Study Abroad in West Africa: An Interdisciplinary Program of International Education

By Lowe, Tony B.; Dozier, Cheryl D. et al. | College Student Journal, September 2008 | Go to article overview

Study Abroad in West Africa: An Interdisciplinary Program of International Education


Lowe, Tony B., Dozier, Cheryl D., Hunv-Hurst, Patricia, Smith, Bettye P., College Student Journal


This article describes development of an interdisciplinary study abroad program to West Africa at the University of Georgia to help students gain a global perspective. The program is interdisciplinary with several disciplines including social work, clothing and textile, history, and teacher education. -This article discusses/highlights a need for a study abroad program to West Africa, development of an interdisciplinary program, program content, learning activities, benefits/outcomes, and challenges in developing an interdisciplinary program in a developing country.

Introduction

As the need for a globally sophisticated workforce grows, the demand for study abroad programs has emerged as one of the nine top trends in higher education (Dennis, 2003; Lane, 2003). Consequently, there has been a 250 percent increase in the number of United States (U.S.) students completing study abroad programs in the last ten years (Institute of International Education Network[IIEN], 2005; Krisantas, 2005). Study

abroad programs are defined as all educational programs that take place outside of the geographical boundaries of the country of origin (Kitsantas, 2004). Most study abroad programs typically involve a combination of course work, demonstrations, experiential activities, and tours. Students may choice to participate in programs sponsored by a U.S. college/university, a non-educational organization, or directly in a foreign university; these programs may vary in length from a full year to a semester, or even a mini semester. However, emerging reports indicate that students are increasingly interested in short-term (i.e., less than 8 weeks) program models (Arenson, 2003; IIEN, 2005; Lewis & Niesenbaum, 2005). Students from both public and private institutions are participating in short-term and long-term study abroad programs.

Students at the University of Georgia (UGA) in Athens are no exception as the university is among the leading public institutions in the nation enrolling students in study abroad programs. UGA founded in 1875 is one of the nation's oldest state-chartered land and sea-grant institutions in America. With an enrollment of over 32,000 students, the university is ranked among the nation's top public research universities. As the state's flagship university, UGA has a critical role in preparing the next generation of leaders for global competence. To meet these challenges, UGA is committed to offering international study abroad experiences. With more than 1400 students participating in study abroad programs in 2004, UGA currently ranks eighth in the nation among public university's sending students abroad (IIEN, 2004). The among public university's sending students abroad (IIEN, 2004). The West Africa Study Abroad Program (WASAP) is among the study abroad programs at UGA. The WASAP is short-term interdisciplinary, summer study abroad program that is housed in the School of Social Work. The program is open to all undergraduates and graduate students at UGA as well as any institution of higher education in the U.S. This paper includes a discussion of the need for study abroad in West Africa, the development of the program including content and learning activities, benefits, and challenges.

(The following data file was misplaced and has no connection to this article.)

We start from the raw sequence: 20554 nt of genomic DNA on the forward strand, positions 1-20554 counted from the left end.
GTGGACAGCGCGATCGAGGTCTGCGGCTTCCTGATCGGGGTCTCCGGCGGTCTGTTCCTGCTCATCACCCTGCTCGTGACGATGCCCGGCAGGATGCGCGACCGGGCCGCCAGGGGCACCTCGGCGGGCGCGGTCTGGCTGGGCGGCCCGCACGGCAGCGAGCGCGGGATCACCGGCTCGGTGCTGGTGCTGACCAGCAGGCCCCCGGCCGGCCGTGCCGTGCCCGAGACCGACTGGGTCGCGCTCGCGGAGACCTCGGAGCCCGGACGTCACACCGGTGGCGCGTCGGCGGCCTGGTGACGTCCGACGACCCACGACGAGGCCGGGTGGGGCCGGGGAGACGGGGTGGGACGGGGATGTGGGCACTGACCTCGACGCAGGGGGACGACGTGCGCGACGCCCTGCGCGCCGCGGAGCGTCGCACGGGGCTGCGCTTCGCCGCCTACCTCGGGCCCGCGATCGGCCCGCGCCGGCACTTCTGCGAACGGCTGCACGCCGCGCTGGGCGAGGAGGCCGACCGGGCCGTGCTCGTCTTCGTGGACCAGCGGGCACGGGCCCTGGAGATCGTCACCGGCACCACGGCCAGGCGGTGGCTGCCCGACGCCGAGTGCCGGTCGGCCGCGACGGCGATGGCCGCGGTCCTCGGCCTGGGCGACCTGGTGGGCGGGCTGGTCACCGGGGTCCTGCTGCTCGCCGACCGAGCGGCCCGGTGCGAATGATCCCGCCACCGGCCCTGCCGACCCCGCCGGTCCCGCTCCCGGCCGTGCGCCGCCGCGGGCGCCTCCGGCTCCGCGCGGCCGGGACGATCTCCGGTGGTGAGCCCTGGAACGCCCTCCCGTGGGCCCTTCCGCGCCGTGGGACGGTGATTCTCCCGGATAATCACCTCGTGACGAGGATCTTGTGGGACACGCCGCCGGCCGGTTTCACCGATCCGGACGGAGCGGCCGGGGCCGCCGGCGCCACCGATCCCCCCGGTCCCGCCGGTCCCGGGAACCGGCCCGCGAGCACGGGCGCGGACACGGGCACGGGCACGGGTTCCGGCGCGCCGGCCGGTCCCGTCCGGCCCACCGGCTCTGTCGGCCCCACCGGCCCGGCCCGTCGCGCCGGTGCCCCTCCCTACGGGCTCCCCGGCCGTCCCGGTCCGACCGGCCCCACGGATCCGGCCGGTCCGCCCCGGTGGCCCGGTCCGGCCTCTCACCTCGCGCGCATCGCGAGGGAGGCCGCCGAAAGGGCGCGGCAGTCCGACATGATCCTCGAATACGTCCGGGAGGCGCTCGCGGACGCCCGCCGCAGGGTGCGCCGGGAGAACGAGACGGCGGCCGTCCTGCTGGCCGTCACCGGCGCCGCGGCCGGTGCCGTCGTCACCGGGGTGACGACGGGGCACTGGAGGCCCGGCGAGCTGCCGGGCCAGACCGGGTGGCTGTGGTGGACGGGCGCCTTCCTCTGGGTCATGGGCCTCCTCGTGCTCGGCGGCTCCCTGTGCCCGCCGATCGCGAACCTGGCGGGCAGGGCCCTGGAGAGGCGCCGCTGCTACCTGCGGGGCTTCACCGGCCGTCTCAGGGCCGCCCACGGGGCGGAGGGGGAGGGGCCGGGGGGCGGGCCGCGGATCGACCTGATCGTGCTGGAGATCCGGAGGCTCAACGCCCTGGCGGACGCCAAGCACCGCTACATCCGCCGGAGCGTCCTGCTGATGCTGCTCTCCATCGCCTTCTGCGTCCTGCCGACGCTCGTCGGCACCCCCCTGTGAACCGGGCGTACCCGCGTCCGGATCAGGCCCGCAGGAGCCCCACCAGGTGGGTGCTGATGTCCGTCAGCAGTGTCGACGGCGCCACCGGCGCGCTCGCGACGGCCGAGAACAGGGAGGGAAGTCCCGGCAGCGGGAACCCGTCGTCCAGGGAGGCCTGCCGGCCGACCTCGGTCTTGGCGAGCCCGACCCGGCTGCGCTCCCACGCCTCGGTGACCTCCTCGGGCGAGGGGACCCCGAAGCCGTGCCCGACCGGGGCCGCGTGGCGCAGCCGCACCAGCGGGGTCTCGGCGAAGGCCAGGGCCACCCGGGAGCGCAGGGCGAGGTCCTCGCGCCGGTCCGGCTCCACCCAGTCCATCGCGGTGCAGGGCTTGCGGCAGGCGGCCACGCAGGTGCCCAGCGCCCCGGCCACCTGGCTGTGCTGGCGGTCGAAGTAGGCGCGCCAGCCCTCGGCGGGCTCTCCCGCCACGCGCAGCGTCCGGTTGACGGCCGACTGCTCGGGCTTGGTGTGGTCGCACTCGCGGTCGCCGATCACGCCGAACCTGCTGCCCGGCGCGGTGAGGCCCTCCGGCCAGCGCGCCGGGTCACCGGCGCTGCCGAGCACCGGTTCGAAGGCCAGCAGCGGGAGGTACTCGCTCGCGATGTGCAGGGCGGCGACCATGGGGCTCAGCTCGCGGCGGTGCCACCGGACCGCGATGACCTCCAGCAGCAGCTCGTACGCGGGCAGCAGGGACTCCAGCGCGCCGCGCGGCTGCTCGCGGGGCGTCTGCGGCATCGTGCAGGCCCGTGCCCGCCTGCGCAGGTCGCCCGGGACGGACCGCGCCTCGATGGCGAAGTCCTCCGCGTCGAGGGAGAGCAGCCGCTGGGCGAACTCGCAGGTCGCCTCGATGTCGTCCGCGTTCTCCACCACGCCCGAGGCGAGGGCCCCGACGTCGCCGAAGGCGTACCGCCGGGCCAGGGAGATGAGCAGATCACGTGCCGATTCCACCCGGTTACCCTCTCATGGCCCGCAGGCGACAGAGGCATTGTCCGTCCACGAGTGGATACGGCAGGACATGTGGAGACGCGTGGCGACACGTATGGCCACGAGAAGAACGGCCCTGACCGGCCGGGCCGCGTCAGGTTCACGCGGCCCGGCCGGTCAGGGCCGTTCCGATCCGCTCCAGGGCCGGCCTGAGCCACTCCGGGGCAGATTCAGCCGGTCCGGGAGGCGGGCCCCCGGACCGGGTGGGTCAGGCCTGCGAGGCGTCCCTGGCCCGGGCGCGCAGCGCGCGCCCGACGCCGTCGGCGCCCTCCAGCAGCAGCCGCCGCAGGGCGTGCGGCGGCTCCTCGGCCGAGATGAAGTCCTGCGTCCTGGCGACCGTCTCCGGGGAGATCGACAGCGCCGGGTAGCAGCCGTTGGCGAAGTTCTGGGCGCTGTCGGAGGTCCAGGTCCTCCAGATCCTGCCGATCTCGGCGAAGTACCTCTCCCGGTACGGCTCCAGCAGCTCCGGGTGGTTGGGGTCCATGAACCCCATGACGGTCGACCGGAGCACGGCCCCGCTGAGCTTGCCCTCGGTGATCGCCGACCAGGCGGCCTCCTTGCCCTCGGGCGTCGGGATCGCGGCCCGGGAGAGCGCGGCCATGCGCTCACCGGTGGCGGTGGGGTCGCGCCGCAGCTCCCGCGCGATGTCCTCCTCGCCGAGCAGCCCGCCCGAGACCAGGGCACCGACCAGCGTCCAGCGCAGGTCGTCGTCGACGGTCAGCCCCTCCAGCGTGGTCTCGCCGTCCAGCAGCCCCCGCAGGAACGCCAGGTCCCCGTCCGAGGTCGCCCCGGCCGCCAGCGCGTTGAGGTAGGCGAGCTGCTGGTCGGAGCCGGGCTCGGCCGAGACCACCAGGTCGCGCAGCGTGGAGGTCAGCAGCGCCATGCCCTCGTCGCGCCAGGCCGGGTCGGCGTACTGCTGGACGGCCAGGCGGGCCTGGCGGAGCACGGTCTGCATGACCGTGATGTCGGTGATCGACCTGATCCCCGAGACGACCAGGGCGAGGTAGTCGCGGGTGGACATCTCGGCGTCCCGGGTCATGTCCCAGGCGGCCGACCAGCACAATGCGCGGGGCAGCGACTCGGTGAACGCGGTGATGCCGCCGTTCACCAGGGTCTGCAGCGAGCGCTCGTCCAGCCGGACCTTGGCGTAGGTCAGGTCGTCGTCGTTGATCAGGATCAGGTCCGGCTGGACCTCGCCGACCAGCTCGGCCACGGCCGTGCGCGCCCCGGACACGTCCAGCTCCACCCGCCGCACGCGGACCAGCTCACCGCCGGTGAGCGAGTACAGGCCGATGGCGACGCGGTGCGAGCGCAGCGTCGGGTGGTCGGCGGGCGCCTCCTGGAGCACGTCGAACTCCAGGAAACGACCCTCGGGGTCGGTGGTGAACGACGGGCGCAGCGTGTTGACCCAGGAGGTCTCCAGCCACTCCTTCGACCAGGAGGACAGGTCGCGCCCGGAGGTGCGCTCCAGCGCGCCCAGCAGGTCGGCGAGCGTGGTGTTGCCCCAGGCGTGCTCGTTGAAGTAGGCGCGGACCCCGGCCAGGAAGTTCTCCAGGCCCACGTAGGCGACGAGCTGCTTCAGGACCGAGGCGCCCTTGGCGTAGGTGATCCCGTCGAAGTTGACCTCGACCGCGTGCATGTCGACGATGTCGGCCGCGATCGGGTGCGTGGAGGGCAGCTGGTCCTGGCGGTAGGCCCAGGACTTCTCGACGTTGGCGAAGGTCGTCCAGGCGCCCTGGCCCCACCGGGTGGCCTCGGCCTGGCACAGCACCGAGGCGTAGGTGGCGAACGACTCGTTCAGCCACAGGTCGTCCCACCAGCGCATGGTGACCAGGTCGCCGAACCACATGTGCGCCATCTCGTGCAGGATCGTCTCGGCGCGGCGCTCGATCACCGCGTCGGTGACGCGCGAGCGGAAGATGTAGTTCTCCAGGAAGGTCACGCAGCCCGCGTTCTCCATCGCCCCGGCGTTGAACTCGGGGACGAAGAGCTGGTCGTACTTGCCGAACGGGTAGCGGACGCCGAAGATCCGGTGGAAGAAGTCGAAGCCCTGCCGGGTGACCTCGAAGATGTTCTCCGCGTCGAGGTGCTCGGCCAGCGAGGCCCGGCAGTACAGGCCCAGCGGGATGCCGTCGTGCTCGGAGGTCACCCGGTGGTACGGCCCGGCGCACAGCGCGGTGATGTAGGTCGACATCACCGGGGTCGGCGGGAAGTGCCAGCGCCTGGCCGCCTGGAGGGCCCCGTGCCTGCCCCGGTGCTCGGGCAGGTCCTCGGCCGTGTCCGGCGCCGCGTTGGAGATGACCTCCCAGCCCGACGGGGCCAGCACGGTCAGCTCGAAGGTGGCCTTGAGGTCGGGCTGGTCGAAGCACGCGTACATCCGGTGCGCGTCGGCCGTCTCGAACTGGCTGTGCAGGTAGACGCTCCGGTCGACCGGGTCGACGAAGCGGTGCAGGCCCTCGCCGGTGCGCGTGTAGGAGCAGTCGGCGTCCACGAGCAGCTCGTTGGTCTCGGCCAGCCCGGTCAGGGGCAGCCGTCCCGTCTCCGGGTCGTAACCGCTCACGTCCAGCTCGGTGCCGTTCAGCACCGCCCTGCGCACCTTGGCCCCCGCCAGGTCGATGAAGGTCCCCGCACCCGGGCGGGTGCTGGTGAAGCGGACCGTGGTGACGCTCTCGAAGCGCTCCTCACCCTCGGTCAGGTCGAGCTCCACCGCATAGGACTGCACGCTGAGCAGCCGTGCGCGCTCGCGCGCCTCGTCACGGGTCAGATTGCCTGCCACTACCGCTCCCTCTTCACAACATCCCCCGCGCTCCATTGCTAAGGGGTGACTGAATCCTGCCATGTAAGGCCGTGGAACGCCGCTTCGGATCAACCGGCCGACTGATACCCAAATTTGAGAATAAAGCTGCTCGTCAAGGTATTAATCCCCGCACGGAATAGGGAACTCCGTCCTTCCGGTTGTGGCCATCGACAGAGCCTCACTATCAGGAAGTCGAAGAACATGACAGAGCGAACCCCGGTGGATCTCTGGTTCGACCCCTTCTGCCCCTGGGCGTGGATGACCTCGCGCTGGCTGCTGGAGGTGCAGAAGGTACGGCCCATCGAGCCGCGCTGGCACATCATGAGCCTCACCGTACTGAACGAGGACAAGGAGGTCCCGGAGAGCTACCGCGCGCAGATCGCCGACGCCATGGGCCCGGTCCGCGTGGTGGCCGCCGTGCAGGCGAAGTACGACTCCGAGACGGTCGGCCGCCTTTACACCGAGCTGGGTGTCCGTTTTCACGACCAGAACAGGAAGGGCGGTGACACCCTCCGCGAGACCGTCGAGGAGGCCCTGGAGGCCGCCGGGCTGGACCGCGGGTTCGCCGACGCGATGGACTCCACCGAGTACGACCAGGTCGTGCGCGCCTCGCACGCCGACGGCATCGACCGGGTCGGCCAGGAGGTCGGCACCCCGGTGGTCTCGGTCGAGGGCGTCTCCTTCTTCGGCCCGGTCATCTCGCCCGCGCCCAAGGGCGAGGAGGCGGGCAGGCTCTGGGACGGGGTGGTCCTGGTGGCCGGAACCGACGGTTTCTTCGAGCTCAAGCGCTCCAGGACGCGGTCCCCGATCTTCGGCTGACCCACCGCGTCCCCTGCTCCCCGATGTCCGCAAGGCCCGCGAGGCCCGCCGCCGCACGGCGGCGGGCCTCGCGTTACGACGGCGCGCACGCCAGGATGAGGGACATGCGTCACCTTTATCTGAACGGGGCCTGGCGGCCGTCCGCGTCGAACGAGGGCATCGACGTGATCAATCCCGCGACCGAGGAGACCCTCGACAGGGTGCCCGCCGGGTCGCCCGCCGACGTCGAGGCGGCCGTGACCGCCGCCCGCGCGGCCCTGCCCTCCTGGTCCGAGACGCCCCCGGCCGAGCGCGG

Need for the Program

There are and remain challenges in attracting students to programs in developing countries. Despite growing national interest in study abroad programs, the demand for studying in developing regions in Africa lags behind other developed regions (Pires, 2000). The continent of Africa as a region with many developing countries rates seventh out of the top ten host regions for U.S students (IIEN, 2005). On the other hand, Europe as a region currently host at least 60 percent of U.S. students studying abroad, whereas Latin American is a distant second at slightly more than 15 percent (IIEN, 2004). Widely held views of political instability, language barriers, limited resources of institutions, and down right ignorance of African culture are issues associated with this reluctance found among American students (Burn, 1985; Pires, 2000; Sobania, 1994). …

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